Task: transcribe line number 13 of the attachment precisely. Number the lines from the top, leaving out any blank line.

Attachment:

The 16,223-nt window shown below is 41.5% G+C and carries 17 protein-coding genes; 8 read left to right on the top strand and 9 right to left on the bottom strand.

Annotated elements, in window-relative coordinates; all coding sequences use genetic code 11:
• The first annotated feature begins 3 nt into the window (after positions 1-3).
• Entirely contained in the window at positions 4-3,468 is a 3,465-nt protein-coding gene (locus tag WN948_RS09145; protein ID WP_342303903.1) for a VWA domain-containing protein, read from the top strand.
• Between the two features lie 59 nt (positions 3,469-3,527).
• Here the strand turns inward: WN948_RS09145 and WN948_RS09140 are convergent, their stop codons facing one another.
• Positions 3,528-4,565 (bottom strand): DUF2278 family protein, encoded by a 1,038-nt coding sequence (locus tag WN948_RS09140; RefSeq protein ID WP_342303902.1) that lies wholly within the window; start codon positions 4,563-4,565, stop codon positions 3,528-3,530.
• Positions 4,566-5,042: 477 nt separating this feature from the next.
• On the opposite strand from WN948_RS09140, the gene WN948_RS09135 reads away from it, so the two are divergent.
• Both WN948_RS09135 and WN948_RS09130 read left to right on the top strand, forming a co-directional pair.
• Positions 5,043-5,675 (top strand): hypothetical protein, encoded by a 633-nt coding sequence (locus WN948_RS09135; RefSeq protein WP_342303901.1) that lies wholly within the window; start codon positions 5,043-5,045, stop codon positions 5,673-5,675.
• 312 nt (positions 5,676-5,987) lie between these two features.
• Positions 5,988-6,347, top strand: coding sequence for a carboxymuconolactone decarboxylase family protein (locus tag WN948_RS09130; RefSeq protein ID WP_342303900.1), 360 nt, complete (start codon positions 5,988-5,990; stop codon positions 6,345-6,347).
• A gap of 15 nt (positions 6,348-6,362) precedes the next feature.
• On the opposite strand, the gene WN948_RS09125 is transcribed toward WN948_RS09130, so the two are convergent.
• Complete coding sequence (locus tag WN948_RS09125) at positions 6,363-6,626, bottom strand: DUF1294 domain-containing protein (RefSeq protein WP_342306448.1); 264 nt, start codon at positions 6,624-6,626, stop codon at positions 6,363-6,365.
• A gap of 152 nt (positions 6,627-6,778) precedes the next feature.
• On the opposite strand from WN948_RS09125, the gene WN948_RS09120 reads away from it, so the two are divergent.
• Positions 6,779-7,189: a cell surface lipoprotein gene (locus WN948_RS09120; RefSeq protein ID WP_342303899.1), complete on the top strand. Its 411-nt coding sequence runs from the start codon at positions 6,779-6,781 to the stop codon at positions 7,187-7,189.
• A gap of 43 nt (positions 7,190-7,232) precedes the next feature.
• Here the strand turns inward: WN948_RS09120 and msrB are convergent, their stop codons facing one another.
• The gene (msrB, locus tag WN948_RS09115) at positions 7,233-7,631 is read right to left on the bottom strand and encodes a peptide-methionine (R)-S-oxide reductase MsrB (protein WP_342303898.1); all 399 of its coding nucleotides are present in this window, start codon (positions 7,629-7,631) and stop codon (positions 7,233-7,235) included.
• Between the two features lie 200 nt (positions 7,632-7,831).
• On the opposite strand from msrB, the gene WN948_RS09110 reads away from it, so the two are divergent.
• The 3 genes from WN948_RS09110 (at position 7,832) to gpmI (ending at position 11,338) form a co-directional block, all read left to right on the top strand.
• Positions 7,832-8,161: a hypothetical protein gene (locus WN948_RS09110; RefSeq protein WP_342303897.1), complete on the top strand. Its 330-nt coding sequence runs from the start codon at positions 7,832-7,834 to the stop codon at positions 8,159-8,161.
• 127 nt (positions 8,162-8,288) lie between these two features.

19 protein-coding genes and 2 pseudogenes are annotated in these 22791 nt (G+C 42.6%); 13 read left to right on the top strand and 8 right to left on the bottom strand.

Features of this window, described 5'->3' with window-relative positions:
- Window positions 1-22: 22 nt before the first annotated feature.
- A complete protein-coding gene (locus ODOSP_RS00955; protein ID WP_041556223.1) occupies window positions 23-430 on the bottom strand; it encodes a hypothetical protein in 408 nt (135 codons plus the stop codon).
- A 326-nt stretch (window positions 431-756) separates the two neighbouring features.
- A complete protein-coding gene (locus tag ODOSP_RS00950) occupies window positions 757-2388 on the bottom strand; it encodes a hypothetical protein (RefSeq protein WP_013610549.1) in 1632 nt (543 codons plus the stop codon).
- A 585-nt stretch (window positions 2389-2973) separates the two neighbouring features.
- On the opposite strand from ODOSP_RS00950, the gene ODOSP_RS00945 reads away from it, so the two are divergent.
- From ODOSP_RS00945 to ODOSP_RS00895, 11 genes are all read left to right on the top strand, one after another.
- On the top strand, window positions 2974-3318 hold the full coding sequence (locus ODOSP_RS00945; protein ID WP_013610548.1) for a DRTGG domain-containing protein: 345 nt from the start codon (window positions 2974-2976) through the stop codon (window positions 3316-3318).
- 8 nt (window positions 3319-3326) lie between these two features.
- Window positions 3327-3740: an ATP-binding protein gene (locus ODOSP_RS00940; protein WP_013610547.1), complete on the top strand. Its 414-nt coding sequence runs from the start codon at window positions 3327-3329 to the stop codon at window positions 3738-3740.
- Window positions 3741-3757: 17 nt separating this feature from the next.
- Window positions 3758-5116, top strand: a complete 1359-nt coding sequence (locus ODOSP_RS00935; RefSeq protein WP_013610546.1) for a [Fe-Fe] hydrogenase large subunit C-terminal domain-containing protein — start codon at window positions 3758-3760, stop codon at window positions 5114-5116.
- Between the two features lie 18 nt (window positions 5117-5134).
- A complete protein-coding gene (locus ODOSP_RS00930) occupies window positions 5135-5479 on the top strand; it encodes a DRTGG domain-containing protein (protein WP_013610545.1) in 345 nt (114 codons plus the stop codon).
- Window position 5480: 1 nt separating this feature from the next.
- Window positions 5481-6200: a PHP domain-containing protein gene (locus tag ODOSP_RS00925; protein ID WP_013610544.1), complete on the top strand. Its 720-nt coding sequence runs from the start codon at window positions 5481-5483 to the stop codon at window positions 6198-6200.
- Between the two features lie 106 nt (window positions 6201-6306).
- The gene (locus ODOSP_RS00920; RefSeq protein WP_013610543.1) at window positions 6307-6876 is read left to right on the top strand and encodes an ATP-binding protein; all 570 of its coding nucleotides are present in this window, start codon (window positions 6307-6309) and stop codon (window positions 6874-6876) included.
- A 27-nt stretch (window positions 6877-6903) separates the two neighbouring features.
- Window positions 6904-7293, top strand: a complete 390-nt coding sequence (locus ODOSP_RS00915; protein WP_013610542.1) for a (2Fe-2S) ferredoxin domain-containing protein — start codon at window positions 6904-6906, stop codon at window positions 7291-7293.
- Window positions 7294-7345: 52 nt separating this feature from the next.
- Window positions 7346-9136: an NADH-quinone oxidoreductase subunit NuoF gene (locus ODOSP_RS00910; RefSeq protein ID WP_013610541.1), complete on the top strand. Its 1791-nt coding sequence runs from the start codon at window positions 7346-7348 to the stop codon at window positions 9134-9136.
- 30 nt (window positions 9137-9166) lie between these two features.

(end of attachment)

• Positions 5,988-6,347, top strand: coding sequence for a carboxymuconolactone decarboxylase family protein (locus tag WN948_RS09130; RefSeq protein ID WP_342303900.1), 360 nt, complete (start codon positions 5,988-5,990; stop codon positions 6,345-6,347).